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Food Ink: Lindsey Knott of the Mercury and the Pinewood

The director of operations at two popular Atlanta restaurants pays tribute to the late David Durnell with a fresh tattoo

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All of Lindsey Knott’s tattoos have meaning. On the back of her calves, you’ll see her parents' names. She has one with her brother that reads, “Always remember there is nothing worth sharing like the love that let us share our name,” and one of an avocado that she got together with a friend. “Mine has the pit in it to represent my daughter,” she explains.

But one of Knott’s most prominent tattoos is dedicated to the memory of her good friend and former colleague David Durnell, who passed away this past February. Atlanta diners may know Durnell as Bocado’s innovative beverage director, and would-be managing partner at Inman Park’s Amer before his untimely death at age 28. But Knott and many of Durnell’s friends remember him for what they drank while hanging out after hours, or during what Knott calls “friend dates.”

Knott and Durnell met during Bocado’s early days. “He was this very guarded, quiet, super awkward guy. I think it took him a month to say hi to me,” she recalls. Slowly, Durnell warmed up to Knott, and a few conversations over the bar blossomed into a five-year friendship.

To this day, Knott very clearly remembers Durnell introducing her to Campari and soda. They would walk over to the Westside Octane for a cortado and one of the famously bitter cocktails. “So, it was always something that has reminded me of him, and I felt like the tattoo was … the best thing I could get that would represent him and how much I loved him,” she says.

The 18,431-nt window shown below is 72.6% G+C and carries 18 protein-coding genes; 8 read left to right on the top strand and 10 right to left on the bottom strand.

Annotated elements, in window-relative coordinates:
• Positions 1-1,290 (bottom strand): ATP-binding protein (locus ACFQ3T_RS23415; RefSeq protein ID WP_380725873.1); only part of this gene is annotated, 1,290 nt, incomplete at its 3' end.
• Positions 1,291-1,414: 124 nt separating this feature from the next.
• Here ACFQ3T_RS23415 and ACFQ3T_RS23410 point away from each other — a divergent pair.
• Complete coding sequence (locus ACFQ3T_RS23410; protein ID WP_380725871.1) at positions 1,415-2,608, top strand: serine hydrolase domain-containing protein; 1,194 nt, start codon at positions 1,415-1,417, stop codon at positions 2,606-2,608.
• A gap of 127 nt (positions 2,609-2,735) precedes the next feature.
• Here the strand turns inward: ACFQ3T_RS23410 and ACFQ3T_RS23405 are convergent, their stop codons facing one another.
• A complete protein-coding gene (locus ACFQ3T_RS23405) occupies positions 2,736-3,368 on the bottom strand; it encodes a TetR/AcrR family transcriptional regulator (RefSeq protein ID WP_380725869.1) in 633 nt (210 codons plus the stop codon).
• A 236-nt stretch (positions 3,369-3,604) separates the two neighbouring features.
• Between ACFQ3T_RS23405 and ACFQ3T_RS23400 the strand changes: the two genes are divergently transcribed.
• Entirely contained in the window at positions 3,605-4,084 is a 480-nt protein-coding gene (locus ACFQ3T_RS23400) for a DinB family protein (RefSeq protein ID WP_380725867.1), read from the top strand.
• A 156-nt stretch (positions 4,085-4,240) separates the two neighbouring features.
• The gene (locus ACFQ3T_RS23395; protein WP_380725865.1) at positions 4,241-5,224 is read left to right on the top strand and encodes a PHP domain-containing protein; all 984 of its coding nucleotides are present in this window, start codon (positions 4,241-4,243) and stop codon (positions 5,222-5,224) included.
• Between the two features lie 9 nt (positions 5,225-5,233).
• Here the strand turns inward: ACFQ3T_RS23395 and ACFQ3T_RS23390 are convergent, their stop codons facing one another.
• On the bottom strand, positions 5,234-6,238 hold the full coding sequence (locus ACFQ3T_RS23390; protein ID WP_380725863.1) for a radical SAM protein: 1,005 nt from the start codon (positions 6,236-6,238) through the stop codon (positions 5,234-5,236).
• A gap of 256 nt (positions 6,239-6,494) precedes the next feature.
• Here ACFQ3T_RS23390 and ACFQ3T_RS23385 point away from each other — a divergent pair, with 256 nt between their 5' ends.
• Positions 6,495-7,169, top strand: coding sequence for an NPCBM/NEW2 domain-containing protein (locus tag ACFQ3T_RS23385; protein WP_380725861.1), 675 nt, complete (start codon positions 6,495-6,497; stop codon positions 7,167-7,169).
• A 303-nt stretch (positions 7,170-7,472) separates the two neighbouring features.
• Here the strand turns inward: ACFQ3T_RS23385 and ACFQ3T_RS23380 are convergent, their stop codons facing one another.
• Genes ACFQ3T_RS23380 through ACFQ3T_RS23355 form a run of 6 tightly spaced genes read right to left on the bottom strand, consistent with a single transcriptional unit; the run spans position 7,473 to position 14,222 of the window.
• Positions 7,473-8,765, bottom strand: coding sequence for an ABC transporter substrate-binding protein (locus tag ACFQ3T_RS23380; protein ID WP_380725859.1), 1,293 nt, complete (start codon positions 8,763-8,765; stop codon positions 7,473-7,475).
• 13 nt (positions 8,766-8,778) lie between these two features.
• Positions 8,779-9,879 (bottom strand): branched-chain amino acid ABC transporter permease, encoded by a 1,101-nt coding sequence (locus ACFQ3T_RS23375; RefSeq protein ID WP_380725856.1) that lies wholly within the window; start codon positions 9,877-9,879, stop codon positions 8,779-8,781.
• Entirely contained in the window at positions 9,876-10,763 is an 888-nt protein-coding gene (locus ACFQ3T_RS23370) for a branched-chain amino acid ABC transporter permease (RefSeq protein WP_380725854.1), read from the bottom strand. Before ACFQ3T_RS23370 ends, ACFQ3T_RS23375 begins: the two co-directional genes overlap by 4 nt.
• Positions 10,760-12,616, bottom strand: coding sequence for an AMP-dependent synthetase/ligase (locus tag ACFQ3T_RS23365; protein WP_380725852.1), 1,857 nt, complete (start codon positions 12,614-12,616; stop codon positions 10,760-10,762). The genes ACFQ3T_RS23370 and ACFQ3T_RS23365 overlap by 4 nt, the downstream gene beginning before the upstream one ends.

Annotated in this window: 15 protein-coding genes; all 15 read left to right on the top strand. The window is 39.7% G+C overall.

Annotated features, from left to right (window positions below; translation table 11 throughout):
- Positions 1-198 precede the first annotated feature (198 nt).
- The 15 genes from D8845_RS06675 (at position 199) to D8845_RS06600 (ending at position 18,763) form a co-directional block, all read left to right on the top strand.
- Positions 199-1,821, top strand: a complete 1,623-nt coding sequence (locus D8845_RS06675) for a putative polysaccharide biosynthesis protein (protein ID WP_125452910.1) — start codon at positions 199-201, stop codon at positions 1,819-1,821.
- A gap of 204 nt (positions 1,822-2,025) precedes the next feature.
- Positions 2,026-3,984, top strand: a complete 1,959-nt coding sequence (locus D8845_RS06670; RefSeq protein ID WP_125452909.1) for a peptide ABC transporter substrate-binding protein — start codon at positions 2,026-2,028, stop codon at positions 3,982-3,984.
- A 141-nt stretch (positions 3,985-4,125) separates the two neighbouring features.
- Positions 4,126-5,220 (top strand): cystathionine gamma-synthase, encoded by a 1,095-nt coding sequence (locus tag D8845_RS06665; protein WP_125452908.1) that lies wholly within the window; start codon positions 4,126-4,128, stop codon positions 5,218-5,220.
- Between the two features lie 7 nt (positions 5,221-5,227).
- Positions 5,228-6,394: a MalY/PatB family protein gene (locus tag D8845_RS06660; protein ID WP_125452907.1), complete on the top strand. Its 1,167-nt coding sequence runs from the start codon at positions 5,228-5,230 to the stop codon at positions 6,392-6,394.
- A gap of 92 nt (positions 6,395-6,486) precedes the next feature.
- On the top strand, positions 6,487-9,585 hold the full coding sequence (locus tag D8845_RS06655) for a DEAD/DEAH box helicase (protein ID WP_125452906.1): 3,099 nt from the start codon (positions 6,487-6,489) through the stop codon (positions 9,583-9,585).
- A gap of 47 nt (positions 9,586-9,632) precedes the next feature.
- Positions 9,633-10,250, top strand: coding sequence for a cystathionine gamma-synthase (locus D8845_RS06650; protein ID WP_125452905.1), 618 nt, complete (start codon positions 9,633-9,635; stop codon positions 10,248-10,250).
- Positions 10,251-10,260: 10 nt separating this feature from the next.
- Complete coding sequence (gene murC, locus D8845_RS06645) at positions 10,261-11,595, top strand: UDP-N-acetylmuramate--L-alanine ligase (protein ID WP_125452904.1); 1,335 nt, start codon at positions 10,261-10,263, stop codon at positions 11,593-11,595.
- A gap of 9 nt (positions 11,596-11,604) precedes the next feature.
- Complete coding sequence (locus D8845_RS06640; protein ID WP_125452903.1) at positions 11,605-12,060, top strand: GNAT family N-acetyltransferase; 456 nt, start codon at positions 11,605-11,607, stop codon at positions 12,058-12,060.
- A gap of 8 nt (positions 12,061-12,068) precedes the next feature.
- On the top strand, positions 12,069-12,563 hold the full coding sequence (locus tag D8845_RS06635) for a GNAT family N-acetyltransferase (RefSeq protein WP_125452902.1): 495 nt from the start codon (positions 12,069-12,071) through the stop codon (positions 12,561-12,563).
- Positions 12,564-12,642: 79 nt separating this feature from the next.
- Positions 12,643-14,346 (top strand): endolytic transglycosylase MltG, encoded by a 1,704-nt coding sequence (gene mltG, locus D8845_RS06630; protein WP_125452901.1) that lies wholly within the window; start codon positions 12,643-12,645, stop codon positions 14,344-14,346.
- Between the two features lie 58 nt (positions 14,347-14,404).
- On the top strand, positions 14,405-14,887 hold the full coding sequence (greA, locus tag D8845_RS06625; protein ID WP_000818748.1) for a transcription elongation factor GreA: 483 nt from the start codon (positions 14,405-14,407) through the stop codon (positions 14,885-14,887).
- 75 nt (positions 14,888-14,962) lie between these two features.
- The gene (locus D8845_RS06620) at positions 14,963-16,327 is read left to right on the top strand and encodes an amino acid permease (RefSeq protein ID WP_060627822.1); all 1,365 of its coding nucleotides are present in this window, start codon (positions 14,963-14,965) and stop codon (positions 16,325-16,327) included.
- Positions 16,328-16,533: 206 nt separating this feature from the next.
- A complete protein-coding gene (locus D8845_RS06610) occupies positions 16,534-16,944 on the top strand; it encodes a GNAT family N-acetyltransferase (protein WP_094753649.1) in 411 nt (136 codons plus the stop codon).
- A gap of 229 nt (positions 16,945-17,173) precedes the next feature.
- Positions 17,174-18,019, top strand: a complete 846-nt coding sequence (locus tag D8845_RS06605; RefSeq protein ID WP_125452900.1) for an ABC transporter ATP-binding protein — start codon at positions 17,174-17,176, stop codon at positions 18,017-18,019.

No value assignedCreated by David Patterson at Kingdom Tattoo in Decatur, the tattoo is positioned prominently on Knott’s forearm. “It’s so bright that everyone comments on it,” she says, adding that the contrast between the bright red ink and her skin leads some people to conclude that she’s wearing a sticker. “I found the bottle cap that was Campari and soda, but it was just red and white. My tattoo artist knows that I really like this seafoam-ish green color that he has, so he sneaks it into a lot of my tattoos.”

Knott wanted her tattoo to stand out even though Durnell purposefully tried not to. “It’s a good reminder,” she says. “A lot of people didn’t get David. He was very hard to get to know. I know that. Deep down, he was this very sweet, fun guy.”

Knott misses the fanciful cocktails that Durnell would craft, instantly identifiable but with a style that was always changing. “I can recognize one of his drinks by the look of it and the names," she says. “Before he passed away, he was very into garnishes, whereas a year before he thought garnishes were stupid. He would say, ‘Don’t put a straw in one of my drinks.’ And then, all of sudden, it would be blackberries, mint, a flower and a straw in a crazy glass with crushed ice. He just went into his phases.”

Durnell also held a fascination with clarifying juices, which guests can still experience today at Amer. “He just had things that he would spend hours and hours on,” says Knott. Today, the bartenders at Amer do the same.

The bar stands as a strong reminder of Durnell, and going there can be hard for Knott. She remembers when Durnell got his Amer tattoo, inspired by a French-Belgian horror movie of the same name. He was very into foreign thrillers. Amer means bitter in French.

As director of operations for both the Mercury at Ponce City Market and the Pinewood in Decatur, Knott’s high visibility keeps Durnell’s memory alive. Meanwhile, at Amer, cocktail aficionados can experience firsthand the genius behind the creation. For Knott and many of Durnell’s friends and family, this means everything.



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